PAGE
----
September 30, 2014 (BBC) The US state of California has passed the first statewide legislation in the nation banning single-use plastic bags.
The bags will be outlawed in grocery and convenience stores to cut down on litter damaging to the environment.
The bill, signed by Governor Jerry Brown, will take effect next July.
Plastic manufacturers have challenged the move, however, claiming it will lead to the loss of thousands of jobs and allow grocers to profit from new paper bag fees.
"This bill is a step in the right direction; it reduces the torrent of plastic polluting our beaches, parks and even the vast ocean itself," Mr Brown wrote in a statement on Tuesday.
It also prohibits "stores from selling or distributing a recycled paper bag at the point of sale unless the store makes that bag available for purchase for not less than $0.10" (£0.06), according to the legislation.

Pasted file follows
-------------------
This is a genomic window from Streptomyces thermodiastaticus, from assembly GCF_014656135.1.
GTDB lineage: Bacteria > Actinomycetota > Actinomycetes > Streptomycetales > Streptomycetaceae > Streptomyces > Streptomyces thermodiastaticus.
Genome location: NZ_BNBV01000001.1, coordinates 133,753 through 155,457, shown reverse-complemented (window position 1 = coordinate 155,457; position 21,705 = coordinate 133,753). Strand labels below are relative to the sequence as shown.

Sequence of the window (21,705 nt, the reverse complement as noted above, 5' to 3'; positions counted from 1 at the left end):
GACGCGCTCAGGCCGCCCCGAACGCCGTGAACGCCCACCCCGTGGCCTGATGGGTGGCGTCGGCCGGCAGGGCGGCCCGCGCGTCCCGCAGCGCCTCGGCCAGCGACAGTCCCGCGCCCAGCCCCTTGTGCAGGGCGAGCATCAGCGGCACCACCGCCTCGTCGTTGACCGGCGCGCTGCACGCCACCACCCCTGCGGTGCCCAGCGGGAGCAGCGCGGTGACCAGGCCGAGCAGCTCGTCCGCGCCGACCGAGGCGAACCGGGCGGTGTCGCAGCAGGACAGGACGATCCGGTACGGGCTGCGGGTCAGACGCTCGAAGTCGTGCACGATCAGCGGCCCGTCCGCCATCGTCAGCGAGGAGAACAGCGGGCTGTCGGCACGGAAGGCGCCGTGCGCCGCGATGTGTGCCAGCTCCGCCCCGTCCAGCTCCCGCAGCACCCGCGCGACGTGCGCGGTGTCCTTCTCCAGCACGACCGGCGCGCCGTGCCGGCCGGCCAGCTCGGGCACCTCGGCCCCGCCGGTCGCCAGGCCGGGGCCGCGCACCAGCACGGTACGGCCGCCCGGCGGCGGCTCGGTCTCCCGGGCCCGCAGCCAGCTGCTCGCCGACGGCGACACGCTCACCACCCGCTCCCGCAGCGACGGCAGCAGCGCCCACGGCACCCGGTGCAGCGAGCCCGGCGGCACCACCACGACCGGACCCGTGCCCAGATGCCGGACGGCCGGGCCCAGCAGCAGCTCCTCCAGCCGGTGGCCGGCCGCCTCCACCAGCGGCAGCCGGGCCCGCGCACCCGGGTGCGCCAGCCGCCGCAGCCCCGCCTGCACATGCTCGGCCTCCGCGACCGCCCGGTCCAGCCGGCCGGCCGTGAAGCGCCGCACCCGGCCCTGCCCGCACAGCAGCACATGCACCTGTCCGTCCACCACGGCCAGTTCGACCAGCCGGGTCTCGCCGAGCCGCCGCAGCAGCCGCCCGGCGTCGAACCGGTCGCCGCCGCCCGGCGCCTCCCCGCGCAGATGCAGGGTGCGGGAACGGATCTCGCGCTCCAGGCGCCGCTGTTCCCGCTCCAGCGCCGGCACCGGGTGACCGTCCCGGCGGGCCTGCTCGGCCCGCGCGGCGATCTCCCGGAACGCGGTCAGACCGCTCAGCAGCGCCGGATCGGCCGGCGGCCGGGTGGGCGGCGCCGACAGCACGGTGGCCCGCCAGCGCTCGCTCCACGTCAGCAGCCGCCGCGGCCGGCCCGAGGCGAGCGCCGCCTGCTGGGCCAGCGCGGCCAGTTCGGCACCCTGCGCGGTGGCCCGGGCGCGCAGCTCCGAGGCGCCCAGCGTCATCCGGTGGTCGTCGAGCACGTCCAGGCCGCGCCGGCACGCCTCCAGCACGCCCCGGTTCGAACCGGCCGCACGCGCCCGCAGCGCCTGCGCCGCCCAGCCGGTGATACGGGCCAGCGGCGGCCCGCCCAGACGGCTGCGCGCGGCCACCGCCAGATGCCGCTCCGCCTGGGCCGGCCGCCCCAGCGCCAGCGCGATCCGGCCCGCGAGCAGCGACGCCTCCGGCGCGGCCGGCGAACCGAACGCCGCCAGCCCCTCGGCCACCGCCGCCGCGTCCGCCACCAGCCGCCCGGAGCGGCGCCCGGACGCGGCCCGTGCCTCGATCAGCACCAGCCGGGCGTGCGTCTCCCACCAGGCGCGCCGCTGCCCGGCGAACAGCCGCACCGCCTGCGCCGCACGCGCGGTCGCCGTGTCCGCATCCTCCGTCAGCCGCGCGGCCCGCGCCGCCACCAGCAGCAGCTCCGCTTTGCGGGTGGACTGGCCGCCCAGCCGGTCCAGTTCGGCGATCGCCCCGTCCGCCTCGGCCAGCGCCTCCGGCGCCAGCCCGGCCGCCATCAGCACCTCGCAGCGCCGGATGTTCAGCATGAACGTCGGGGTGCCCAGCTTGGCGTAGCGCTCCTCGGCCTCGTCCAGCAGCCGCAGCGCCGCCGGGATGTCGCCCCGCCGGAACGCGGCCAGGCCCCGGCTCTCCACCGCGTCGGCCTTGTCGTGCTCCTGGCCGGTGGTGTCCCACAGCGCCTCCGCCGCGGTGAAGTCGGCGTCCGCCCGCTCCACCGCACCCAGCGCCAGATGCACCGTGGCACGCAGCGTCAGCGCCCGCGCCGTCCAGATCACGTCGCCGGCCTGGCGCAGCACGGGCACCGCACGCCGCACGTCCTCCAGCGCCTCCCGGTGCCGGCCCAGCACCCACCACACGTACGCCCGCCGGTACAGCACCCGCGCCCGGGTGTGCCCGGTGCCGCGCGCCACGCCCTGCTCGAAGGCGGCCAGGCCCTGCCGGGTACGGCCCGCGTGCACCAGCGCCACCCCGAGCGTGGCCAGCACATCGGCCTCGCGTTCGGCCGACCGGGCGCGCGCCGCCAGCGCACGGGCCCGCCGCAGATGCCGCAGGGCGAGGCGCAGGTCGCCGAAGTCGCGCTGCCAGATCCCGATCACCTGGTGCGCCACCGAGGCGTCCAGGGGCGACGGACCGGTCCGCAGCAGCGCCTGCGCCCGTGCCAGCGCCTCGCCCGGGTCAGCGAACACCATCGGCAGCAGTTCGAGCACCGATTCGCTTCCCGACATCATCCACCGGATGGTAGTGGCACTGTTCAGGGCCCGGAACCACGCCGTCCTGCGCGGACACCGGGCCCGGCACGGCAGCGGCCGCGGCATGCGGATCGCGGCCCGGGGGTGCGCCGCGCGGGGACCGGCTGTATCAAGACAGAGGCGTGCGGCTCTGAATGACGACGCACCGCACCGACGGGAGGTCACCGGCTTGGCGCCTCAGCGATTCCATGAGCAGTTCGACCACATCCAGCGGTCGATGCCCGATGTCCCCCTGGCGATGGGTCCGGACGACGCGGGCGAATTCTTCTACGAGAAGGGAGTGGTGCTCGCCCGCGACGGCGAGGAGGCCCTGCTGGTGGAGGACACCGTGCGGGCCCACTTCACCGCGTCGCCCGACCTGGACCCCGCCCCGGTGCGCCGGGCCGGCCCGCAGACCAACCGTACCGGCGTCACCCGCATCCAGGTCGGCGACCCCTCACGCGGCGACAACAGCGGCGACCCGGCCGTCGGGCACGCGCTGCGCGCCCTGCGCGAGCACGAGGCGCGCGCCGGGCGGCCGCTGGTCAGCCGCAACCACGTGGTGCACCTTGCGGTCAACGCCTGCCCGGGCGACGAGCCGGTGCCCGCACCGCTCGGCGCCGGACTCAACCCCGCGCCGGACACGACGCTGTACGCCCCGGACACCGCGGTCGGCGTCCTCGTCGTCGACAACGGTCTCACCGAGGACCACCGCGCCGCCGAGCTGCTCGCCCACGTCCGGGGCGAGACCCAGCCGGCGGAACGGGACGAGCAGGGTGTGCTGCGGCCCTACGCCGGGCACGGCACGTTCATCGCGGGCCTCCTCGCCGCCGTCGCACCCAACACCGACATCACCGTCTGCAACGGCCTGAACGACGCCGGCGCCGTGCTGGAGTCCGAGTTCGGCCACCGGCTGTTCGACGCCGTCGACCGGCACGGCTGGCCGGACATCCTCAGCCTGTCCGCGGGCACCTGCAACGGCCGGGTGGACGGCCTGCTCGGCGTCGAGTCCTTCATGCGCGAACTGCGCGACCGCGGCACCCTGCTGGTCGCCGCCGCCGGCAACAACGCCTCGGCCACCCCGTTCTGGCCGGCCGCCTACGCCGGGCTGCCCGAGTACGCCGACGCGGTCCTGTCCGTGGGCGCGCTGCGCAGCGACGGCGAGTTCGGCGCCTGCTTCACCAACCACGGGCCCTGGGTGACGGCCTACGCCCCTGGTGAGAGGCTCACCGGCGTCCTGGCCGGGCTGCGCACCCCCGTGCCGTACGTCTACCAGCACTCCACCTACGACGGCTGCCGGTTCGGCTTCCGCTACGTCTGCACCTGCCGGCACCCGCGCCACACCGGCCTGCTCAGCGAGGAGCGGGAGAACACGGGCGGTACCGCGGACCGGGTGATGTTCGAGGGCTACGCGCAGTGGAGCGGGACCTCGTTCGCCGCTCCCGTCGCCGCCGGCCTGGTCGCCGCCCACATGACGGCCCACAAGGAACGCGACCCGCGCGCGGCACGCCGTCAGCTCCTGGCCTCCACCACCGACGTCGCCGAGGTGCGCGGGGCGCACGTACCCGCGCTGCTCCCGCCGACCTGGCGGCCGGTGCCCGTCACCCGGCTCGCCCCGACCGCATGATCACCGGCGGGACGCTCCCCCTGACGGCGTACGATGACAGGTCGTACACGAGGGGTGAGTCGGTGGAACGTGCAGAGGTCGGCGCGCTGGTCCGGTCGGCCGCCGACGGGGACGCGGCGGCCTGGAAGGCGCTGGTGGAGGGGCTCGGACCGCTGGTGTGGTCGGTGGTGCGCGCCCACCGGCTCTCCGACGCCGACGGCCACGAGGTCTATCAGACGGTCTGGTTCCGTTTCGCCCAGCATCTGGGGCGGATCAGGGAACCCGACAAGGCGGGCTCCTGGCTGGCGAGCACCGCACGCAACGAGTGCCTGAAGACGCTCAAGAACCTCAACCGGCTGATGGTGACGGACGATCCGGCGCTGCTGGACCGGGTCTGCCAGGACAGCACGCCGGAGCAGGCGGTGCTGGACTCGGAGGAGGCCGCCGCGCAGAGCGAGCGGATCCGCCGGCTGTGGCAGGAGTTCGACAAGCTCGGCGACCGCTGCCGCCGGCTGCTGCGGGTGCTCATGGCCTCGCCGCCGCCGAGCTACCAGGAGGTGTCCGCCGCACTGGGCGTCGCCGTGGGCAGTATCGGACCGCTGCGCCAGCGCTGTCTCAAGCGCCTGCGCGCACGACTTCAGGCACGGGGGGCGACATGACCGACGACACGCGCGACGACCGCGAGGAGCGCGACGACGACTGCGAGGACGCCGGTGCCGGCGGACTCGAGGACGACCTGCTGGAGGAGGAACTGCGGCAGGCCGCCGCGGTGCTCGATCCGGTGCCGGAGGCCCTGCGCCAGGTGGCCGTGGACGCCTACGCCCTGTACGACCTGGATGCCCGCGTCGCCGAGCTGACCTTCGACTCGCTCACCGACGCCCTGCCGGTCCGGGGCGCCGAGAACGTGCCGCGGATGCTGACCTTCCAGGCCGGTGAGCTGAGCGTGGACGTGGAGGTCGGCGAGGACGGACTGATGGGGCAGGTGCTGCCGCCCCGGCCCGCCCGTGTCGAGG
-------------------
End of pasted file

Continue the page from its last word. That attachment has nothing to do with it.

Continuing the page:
Larger grocers, including Wal-Mart and Target, will be required to comply with the law beginning in July 2015, while convenience stores and food marts will have until July 2016.
Plastics trade group The American Progressive Bag Alliance had lobbied hard to stop the ban prior to its passage, but to no avail.
"If this law were allowed to go into effect, it would jeopardize thousands of California manufacturing jobs, hurt the environment and fleece consumers for billions so grocery store shareholders and their union partners can line their pockets," Lee Califf, executive director of the manufacturer trade group, told US media.
The law - at a glance
- only bans plastic bags at check-outs at grocery stores, pharmacies, convenience stores and liquor shops
- does not apply to non-food shops like clothing and electronics stores
- nor does it apply to the plastic bags used for produce and meat
- will take effect at larger stores July 2015
- then expand to smaller businesses in 2016
But the bill's supporters have argued extra fees can be avoided by using reusable bags when shopping.
Though California is the first US state to ban plastic bags, more than 100 cities - including Chicago and Seattle - have already outlawed them.